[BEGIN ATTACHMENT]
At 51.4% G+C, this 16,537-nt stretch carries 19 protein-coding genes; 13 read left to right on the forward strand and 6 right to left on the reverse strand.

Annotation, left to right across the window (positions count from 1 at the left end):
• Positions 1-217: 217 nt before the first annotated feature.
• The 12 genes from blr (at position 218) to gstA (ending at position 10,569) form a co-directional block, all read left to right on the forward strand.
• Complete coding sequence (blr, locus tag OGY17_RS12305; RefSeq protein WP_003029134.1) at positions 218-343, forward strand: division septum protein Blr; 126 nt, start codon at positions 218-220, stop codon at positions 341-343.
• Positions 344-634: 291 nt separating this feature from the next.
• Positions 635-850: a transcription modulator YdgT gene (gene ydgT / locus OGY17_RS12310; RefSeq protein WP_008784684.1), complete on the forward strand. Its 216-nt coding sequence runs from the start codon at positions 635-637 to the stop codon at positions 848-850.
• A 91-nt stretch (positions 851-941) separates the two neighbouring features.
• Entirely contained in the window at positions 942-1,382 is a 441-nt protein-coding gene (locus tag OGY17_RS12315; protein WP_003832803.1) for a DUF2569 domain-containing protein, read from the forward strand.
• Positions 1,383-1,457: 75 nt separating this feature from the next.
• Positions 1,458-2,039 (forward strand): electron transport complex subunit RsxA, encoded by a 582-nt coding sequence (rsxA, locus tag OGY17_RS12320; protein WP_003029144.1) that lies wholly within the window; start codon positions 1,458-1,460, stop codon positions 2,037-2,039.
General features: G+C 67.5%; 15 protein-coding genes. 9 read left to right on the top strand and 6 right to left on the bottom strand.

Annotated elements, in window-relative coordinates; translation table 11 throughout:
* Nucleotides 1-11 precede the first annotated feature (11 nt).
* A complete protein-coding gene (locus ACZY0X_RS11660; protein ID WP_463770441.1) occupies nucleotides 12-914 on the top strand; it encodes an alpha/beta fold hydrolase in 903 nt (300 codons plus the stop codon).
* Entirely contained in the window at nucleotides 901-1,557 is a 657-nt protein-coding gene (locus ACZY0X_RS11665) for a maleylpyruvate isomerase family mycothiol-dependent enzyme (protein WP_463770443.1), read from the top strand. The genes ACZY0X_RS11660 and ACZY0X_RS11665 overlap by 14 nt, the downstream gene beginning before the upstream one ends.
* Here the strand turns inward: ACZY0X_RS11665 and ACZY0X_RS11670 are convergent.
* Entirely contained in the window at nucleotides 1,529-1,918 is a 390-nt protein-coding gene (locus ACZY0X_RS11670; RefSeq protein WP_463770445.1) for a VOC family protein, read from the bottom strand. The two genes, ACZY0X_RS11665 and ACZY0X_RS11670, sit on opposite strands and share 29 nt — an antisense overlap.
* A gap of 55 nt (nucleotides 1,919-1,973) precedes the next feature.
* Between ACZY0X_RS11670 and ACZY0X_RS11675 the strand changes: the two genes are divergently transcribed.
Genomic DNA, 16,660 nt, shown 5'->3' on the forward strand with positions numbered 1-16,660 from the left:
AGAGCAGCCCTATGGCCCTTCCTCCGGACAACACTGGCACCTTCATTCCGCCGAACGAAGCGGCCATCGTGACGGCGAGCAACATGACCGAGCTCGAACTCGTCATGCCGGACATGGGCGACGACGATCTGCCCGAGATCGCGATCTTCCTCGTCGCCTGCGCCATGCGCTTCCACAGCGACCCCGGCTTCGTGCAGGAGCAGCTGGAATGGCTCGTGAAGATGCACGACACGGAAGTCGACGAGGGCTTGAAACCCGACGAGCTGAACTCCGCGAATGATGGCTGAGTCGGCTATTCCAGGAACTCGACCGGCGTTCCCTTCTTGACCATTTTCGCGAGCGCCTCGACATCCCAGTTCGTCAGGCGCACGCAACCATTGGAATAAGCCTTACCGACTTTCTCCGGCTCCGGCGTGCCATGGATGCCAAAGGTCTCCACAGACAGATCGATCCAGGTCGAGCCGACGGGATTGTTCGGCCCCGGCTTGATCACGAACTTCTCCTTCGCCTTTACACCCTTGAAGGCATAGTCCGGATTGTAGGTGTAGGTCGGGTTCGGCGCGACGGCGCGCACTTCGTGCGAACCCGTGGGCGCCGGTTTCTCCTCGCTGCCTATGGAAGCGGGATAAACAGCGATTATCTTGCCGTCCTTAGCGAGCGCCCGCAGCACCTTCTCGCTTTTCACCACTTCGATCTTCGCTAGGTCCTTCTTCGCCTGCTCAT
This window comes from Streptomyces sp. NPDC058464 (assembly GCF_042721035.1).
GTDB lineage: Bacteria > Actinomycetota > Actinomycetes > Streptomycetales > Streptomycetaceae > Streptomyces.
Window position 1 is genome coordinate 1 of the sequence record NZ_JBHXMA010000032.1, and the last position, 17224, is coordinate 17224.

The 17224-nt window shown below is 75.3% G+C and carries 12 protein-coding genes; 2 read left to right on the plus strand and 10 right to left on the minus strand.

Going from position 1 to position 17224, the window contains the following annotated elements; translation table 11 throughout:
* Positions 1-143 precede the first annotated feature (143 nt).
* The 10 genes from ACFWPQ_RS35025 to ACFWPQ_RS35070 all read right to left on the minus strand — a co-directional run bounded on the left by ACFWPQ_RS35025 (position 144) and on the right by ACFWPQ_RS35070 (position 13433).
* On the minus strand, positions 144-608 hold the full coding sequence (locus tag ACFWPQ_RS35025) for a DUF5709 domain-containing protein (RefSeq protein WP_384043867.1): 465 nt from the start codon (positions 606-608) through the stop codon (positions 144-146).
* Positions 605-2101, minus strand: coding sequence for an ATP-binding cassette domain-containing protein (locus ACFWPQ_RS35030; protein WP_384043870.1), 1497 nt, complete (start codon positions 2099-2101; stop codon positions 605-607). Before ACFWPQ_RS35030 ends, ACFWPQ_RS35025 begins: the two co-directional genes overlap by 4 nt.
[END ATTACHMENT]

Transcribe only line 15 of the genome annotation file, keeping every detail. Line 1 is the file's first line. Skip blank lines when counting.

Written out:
* A complete protein-coding gene (locus ACZY0X_RS11660; protein ID WP_463770441.1) occupies nucleotides 12-914 on the top strand; it encodes an alpha/beta fold hydrolase in 903 nt (300 codons plus the stop codon).